At a ceremony held in Accra, Ghana today, South Africa’s Minister of Trade, Industry and Competition, Mr Ebrahim Patel concluded his 2-year term as chair of the African Council of Trade Ministers with a call for faster implementation of industrialisation efforts, buttressed by the new African continent-wide free trade area.

“Greater trade and investment among African countries can boost industrialisation on the continent, transforming the continent’s rich natural resources to high-value capital and consumer goods. The pandemic, war in Europe and global supply-chain disruptions have imposed a high price on African economies with the largest drop in African GDP in twenty years, causing high food and fuel prices and plunging many citizens into poverty. We need to draw lessons from this and work to change our economic trajectory, placing greater focus in the future on food production and the expansion of manufacturing in Africa,” Minister Ebrahim Patel said at the African Council of Trade Ministers meeting.

South Africa chaired the twin structures of African Trade Ministers from Sept 2020.

The period of chairing coincided with unusual and turbulent times: these included the Covid-19 period, the conflict in Ukraine, disruptions in supply-chains and the effort by African countries to build their industrial capacity to manufacture masks, ventilators, vaccines; as well as diagnostics and therapeutics needed to fight Covid-19. It saw too the appointment of the first African and first female Director General of the World Trade Organisation, in part through the work of African trade ministers; and the convening of the 12th Ministerial Conference of the WTO held in Geneva last month.

In his closing address, Minister Patel noted the need to inject a higher ambition in the rules of origin and the level of African content for all goods that will trade with preferences, so that the economic and employment value of the free-trade agreement is captured on the continent and that Africa breaks the neo-colonial pattern of being solely a supplier of raw materials to the world at the expense of developing its own industrial capability

He called on African countries to complement trade reform activities with industrial policy support measures to complement such reforms; placing more attention on regional value-chains and investment as a core driver of industrialisation. Opportunities which exist in food and health-care security value chains, can only be unlocked through application of investment, trade and industrial policy measures.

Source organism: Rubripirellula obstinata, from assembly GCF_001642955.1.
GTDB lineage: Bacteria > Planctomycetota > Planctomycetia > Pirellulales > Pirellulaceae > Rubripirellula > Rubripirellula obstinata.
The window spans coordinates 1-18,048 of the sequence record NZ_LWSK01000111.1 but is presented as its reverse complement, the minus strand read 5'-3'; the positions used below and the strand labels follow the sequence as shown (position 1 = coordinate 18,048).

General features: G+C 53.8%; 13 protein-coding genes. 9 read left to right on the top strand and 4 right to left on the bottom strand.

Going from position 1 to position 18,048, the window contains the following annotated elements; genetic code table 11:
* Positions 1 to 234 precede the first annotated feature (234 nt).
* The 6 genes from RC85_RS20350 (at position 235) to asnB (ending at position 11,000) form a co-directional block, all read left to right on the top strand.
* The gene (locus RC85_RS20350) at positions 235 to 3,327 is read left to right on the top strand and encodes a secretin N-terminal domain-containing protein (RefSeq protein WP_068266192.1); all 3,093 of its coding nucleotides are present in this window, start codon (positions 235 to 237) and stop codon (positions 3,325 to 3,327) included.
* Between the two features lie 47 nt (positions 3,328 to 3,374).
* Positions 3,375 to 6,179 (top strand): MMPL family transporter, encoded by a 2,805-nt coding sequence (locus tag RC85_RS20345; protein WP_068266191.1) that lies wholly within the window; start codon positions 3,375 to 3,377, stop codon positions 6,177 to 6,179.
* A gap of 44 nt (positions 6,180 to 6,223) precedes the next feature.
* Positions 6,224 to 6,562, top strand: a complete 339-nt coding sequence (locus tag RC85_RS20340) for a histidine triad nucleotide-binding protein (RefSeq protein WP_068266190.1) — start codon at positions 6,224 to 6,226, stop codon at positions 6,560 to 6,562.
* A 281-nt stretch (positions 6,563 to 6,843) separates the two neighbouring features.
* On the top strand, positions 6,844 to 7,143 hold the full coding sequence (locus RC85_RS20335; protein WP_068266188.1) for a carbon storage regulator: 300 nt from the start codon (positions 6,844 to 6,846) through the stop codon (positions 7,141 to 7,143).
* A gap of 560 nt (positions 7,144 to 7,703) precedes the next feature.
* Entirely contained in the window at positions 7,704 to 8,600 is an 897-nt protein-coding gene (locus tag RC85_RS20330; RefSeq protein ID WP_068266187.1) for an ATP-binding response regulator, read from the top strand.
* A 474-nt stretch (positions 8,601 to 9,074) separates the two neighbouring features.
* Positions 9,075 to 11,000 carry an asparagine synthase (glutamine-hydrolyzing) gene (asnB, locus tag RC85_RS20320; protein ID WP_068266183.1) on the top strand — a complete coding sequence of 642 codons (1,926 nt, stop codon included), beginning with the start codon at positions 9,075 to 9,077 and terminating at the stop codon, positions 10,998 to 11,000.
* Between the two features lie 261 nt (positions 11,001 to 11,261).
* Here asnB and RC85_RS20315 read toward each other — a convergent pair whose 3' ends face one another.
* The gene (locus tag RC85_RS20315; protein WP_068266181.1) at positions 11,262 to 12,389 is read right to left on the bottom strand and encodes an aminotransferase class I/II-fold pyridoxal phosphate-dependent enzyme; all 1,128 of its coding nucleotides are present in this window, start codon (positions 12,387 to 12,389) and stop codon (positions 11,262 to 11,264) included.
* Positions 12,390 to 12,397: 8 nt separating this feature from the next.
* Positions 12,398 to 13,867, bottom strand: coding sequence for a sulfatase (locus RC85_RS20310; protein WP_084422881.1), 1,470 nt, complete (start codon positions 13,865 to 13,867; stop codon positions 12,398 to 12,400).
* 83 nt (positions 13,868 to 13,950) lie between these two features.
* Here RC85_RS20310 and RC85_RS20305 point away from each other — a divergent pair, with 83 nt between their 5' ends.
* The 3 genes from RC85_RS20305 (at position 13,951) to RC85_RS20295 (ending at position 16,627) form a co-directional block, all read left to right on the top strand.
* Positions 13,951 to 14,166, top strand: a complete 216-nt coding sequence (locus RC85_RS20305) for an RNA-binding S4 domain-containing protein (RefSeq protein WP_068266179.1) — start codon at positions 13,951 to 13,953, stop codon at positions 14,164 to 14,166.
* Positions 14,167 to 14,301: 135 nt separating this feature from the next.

Minister Patel called for greater urgency in facilitating the start of trading under the African Continental Free Trade Area (AfCFTA), using the package of agreed areas, learning from the experience of implementation and using that experience to expand the scope of work further.


In the past 22 months of South Africa’s chair-ship, the African free trade project has made significant progress. The AfCFTA treaty was ratified by 14 additional countries, being Angola, Cameroon, Central African Republic, Lesotho, Nigéria, Tunísia, Zambia, Algeria, Burundi, Seychelles, Cabo Verde, DRC, Tanzania and Morocco.

The AfCFTA moved into detailed operational mode in the period, with the establishment of 13 committees or sub-committees, covering among others, committees on rules of origin; non-tariff barriers to trade; sanitary and phyto-sanitary measures; trade remedies; technical barriers to trade, mutual recognition of professional qualifications and AfCFTA trade in services rules.

A dispute settlement body was agreed and established.

South Africa chaired eight meetings at Ministerial level, with more than 50 meetings of officials to put together the complex agreements to enable the beginning of trade on preferential rates.

Over this period, member states were able to agree to additional rules of origin covering some 853 industrial or agricultural products, mainly capital goods used within the industrialisation process; and food products for African food security. These goods included machinery, fish products, edible oils, dairy products, raw sugar, fruit juices, wheat flour, spices animal food and leather products.

Progress was made with services negotiations, with 15 offers made by countries.

South Africa’s chairing included the period when the 12th Ministerial Conference of the World Trade Organisation (WTO) took place, with a unified African position on a range of trade areas.

Africa left its mark on the talks. MC12 was able to finalise a significant agreement on intellectual property flexibilities and waivers, that enables the production of vaccines and their ingredients here on the African continent.  MC12 also finalised an agreement to respond to the problem of illegal, unregulated and unreported foreign fishing vessels that strip African coastlines of its fish stocks.

Other significant agreements championed by African countries included measures to contain food price increases through a consensus on avoiding export bans on food products; and an agreement to limit the moratorium on eCommerce customs duties until early 2024 and to provide an opportunity for digital industrialisation measures to be pursued for the global south.

On WTO reform, African countries were able to secure agreement that development objectives would be part of the terms of reference of discussions on the future of the body; and a number of African countries referred to the need for special measures and flexibilities in the WTO to enable African industrialisation.

Bongani Lukhele – Director: Media Relations
Tel: (012) 394 1643
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Issued by: The Department of Trade, Industry and Competition (the dtic)
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